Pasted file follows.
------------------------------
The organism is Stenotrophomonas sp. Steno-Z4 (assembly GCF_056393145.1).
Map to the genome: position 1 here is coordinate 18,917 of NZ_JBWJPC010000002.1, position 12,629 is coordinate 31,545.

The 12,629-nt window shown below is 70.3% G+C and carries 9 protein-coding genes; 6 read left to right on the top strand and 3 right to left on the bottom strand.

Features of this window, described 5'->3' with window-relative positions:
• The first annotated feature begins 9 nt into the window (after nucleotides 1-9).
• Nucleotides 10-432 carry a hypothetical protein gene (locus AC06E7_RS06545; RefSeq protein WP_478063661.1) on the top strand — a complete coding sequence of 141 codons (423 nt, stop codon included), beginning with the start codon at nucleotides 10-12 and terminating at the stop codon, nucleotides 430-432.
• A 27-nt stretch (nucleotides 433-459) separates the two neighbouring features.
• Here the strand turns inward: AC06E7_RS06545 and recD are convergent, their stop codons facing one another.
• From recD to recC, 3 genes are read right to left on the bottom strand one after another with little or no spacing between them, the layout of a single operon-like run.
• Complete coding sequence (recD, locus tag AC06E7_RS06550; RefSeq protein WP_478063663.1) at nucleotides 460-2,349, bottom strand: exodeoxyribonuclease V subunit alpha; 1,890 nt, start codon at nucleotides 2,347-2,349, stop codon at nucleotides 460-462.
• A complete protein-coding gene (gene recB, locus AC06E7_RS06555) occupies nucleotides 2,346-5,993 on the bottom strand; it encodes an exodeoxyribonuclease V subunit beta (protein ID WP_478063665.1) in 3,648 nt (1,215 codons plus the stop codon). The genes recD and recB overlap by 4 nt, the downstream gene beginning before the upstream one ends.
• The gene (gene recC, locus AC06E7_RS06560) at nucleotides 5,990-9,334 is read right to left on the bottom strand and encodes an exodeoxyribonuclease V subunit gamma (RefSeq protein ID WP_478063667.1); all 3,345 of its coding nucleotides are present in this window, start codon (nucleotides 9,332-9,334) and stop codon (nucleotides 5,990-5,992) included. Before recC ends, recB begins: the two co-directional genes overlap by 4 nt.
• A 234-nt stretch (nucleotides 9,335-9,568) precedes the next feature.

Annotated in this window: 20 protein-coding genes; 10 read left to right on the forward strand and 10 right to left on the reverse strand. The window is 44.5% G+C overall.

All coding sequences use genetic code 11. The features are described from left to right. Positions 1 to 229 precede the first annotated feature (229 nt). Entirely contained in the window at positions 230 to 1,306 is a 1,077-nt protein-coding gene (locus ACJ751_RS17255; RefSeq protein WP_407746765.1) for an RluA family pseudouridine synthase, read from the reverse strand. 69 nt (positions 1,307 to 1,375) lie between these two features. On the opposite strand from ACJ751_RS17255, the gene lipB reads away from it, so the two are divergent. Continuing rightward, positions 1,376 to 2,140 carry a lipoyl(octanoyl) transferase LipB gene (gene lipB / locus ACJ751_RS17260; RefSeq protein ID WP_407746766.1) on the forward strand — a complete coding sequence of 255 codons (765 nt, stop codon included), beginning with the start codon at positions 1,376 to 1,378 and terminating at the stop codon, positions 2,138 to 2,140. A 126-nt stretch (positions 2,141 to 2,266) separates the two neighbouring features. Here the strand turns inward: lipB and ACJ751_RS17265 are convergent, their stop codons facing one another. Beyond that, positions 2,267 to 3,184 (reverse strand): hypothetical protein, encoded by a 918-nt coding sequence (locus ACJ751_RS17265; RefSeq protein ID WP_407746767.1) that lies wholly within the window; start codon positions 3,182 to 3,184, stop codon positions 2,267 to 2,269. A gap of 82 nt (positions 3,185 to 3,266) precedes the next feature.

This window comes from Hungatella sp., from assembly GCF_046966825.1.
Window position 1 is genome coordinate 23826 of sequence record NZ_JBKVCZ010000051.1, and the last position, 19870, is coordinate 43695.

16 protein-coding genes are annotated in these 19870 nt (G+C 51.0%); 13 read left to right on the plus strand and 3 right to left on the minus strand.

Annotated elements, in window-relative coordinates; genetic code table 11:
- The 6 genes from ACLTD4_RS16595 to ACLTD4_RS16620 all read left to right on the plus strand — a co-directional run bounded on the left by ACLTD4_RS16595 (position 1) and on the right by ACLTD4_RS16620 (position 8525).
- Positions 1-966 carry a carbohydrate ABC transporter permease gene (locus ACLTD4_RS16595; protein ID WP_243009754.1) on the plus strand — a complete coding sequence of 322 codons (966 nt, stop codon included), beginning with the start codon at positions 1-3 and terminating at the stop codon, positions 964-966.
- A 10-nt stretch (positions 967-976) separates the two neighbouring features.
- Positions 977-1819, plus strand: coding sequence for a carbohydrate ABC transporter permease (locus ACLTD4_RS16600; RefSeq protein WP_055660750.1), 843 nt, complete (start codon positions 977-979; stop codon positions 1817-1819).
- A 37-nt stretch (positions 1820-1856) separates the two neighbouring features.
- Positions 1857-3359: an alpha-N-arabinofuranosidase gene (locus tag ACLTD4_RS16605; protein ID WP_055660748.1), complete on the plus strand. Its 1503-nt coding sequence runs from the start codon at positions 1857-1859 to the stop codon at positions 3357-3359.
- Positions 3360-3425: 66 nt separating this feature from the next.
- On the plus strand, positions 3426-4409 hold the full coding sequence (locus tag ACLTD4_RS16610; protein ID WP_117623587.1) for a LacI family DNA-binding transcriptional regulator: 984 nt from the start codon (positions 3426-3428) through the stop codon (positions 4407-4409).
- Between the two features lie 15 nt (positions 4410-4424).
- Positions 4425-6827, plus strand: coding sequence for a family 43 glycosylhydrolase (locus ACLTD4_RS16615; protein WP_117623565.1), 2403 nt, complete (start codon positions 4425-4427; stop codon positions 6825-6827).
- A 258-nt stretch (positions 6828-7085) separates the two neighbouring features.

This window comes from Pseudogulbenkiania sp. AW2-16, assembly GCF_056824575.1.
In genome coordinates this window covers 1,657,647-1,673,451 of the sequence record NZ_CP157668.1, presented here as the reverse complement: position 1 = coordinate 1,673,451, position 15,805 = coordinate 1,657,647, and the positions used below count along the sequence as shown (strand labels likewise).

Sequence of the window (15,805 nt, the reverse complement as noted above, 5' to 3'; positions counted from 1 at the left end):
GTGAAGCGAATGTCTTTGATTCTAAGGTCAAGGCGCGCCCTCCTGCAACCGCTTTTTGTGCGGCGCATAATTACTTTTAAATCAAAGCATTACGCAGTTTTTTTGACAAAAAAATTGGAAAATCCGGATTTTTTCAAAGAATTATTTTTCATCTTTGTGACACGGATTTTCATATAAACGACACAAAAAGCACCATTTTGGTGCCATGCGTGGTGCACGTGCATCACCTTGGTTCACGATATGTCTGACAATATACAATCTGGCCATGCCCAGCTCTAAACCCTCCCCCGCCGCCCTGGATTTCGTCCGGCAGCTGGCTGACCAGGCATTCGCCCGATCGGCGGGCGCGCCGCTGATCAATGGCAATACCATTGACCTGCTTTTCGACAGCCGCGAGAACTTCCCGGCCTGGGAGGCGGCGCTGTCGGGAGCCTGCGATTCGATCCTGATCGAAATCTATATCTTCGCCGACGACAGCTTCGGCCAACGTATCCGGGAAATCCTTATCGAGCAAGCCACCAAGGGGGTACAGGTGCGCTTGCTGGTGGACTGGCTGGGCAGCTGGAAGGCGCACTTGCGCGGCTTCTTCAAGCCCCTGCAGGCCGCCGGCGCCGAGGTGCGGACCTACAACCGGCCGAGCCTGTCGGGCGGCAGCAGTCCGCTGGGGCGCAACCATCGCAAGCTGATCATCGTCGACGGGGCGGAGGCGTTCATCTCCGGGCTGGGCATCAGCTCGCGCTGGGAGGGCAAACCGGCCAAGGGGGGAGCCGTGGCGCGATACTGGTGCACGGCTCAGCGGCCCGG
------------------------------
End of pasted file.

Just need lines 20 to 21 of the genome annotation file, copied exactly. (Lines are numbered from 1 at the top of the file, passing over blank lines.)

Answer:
- The 6 genes from ACLTD4_RS16595 to ACLTD4_RS16620 all read left to right on the plus strand — a co-directional run bounded on the left by ACLTD4_RS16595 (position 1) and on the right by ACLTD4_RS16620 (position 8525).
- Positions 1-966 carry a carbohydrate ABC transporter permease gene (locus ACLTD4_RS16595; protein ID WP_243009754.1) on the plus strand — a complete coding sequence of 322 codons (966 nt, stop codon included), beginning with the start codon at positions 1-3 and terminating at the stop codon, positions 964-966.